I like to watch Arguing my way through the TV revolution

Emily Nussbaum, 1966-

Book - 2019

"From her creation of the first 'Approval Matrix' in New York magazine in 2004 to her Pulitzer Prize-winning columns for The New Yorker, Emily Nussbaum has known all along that what we watch is who we are. In this collection, including several substantive, never-before-published essays, Nussbaum writes about her passion for television beginning with Buffy--as she writes, a show that was so much more than its critical assessment--the evolution of female protagonists over the last d...ecade, the complex role of sexual violence on TV, and what to do about art when the artist is revealed to be a monster. And, she also explores the links between the television antihero and the rise of Trump. The book is an argument, not a collection of reviews. Through it all, Nussbaum recounts her fervent search, over fifteen years, for a new kind of criticism that resists the false hierarchy that places one kind of culture over another. It traces her own development as she has struggled to punch through stifling notions of 'prestige television,' searching for a wilder and freer and more varied idea of artistic ambition--one that acknowledges many types of beauty and complexity, and that opens to more varied voices. It's a book that celebrates television as television, even as each year warps the definition of just what that might mean"--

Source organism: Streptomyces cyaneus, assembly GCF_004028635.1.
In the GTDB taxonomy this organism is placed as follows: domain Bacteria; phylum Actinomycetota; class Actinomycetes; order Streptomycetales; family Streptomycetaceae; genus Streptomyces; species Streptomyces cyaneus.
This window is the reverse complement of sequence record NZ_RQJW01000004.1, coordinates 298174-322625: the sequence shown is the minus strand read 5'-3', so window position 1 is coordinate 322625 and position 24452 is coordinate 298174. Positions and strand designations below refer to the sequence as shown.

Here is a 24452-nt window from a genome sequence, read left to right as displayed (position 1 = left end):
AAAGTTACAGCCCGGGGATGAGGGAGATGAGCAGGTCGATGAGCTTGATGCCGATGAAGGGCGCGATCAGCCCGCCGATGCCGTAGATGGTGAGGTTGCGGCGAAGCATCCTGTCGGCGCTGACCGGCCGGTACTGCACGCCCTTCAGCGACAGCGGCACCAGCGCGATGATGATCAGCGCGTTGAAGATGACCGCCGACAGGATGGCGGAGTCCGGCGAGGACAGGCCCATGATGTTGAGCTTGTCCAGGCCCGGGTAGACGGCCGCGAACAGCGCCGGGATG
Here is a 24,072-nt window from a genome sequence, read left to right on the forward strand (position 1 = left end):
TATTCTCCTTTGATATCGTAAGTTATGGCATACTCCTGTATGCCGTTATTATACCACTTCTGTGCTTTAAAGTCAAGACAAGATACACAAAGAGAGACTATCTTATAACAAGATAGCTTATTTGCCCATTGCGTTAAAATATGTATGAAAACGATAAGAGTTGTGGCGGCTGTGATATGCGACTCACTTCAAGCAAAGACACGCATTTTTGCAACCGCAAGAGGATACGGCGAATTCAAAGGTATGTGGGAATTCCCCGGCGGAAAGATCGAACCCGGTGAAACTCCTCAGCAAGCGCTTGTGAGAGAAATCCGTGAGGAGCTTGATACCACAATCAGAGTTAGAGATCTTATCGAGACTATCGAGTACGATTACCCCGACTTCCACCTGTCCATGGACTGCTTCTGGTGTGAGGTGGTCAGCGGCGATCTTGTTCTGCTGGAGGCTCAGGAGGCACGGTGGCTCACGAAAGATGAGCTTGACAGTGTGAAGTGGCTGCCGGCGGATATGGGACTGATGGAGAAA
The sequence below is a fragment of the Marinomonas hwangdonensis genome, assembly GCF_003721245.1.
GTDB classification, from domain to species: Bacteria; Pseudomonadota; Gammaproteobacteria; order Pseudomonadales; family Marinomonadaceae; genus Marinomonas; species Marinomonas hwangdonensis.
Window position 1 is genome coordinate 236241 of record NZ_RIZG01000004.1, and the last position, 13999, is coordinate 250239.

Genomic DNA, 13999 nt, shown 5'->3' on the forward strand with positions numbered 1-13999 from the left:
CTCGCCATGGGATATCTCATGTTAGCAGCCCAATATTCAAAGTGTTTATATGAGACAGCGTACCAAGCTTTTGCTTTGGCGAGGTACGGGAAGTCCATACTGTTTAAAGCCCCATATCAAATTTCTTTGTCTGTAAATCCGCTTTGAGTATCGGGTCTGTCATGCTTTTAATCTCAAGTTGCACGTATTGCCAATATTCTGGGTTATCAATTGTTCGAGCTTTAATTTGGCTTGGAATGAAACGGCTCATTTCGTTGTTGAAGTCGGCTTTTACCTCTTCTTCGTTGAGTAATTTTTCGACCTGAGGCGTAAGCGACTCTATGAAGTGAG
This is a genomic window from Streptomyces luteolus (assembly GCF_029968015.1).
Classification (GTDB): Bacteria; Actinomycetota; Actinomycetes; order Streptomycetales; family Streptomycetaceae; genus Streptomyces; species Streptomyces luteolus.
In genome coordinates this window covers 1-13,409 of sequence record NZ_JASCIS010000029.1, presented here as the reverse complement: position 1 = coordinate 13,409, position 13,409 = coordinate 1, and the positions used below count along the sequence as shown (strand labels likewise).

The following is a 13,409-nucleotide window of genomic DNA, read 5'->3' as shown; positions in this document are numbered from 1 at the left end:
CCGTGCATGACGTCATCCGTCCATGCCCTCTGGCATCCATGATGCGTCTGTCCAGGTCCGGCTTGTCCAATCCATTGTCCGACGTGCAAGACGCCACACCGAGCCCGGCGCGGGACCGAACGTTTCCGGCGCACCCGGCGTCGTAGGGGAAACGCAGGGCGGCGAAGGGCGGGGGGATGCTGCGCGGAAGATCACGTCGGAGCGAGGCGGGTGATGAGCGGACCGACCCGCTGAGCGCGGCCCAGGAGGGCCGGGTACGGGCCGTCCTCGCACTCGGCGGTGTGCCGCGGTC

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Subjects
Published
New York : Random House [2019]
Edition
First edition
Language
English
Item Description
Includes index.
Physical Description
ix, 366 pages ; 25 cm
ISBN
9780525508960
0525508961
Main Author
Emily Nussbaum, 1966- (author)
  • The big picture : how Buffy the vampire slayer turned me into a TV critic
  • The long con ("The Sopranos")
  • The great divide : Norman Lear, Archie Bunker, and the rise of the bad fan
  • Difficult women ("Sex and the city")
  • Cool story, bro ("True detective," "Top of the lake" and "The fall")
  • Last girl in Larchmont : the legacy of Joan Rivers
  • Girls girls girls : "Girls," "Vanderpump rules," "House of cards and Scandal," "The Amy Schumer show," "Transparent"
  • Confessions of the human shield
  • How jokes won the election
  • In praise of sex and violence : "Hannibal," "Law & order : SVU," "Jessica Jones,"
  • "The jinx," "The Americans"
  • The price is right : what advertising does to TV
  • In living color : Kenya Barris'
  • Breaking the box : "Jane the virgin," "The comeback," "The good wife," "The newsroom," "Adventure time," "The leftovers," "High maintenance."
  • Riot girl : Jenji Kohan's hot provocations
  • A disappointed fan is still a fan ("Lost")
  • Mr. big : how Ryan Murphy became the most powerful man in television.
Review by Library Journal Reviews

A Pulitzer Prize-winning cultural critic for The New Yorker who focuses on television, Nussbaum clicks on the set to investigate how female protagonists have evolved, how sexual violence plays out on the small screen, and how the TV antihero mirrors Donald Trump. Her aim: criticism that doesn't get caught up in high-, low-, and middle-brow, making us rethink TV—and art itself. Including three all-new essays. Copyright 2018 Library Journal.

Review by Publisher Summary 1